Seven ways platform workers are fighting back
The Trades Union Congress (TUC) in the UK has just published this collection of essays on how platform workers are fighting back against algorithmic management, the datafication of work and precarity. It includes an essay by Christina Colclough, the founder of the Why Not Lab.
Platform working is an expanding part of the economy. Globally the number of platforms has grown five-fold in a decade.
And the coronavirus pandemic seems to have been the catalyst for further surge in platform growth in the UK and elsewhere as many homebound workers opted for internet shopping and food delivery.
New polling data published in this collection shows that 14.7 per cent of working people in England and Wales, equivalent to approximately 4.4 million people, now undertakes platform work at least once a week. Almost a quarter (22.6 per cent) of workers have done platform work at some point.
It can seem that practices like casualisation, management by algorithm rather than human and a complete absence of trade unions are baked into the way that platform economy is run. There are fears that it is therefore only a matter of time before these spread to other jobs.
Yet platform workers, who range from private hire drivers to translators, and their representatives are fighting back in many important areas and have secured notable victories.
However, often this activity is conducted in isolation: the labour lawyers plot improvement to employments rights in one corner while the tech enthusiasts highlight discriminatory algorithms in another. Meanwhile, union organisers plug away in the vital work of signing up new members.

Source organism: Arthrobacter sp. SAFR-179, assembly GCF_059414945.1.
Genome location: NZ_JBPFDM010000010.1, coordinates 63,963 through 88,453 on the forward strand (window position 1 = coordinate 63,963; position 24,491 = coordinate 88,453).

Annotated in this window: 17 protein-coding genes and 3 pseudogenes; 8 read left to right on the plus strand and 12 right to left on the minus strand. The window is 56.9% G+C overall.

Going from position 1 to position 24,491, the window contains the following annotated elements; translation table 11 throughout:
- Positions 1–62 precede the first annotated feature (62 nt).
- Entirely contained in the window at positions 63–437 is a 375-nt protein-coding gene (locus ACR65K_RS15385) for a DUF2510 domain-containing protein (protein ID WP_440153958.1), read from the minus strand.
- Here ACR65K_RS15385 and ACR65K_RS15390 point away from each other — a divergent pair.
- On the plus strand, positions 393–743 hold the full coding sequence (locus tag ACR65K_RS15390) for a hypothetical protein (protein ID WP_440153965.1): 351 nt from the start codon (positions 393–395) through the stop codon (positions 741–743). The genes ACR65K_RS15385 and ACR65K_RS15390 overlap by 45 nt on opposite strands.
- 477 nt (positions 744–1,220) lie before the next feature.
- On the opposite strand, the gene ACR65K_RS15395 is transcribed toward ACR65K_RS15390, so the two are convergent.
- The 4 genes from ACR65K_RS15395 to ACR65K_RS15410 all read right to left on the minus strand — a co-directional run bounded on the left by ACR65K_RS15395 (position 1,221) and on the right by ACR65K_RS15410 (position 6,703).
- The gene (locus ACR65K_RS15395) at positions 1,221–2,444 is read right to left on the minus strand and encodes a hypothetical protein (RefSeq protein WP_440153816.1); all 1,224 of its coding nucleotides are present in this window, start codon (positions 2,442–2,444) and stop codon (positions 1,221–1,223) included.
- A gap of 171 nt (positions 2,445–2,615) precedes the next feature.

This essay collection seeks to unite these experiences to build a picture of the various areas where platform workers are fighting for their rights with the aim of informing and inspiring future union activity. All work should be decent work. These essays set out ways this might be achieved in the platform economy.
See the full table of contents here:
Building Union Data Capacity
Colclough's essay argues that we need to turn the tides, and tip the scales so workers can be empowered and protect their rights. Digital platform workers and their unions could beneficially tap into the powers of digital technologies to form their responses. While it would be ill-advised to simply duplicate, or increase, the surveillance of workers and the commodification of work they are already subject to, she presents two inspiring possibilities (WeClock and Driver's Seat), a helpful guide (Lighthouse) and a vision for the future (workers' data collectives). Common for them is that they empower workers through the responsible collectivisation of worker data.
Read her essay below, download it, and do read the full publication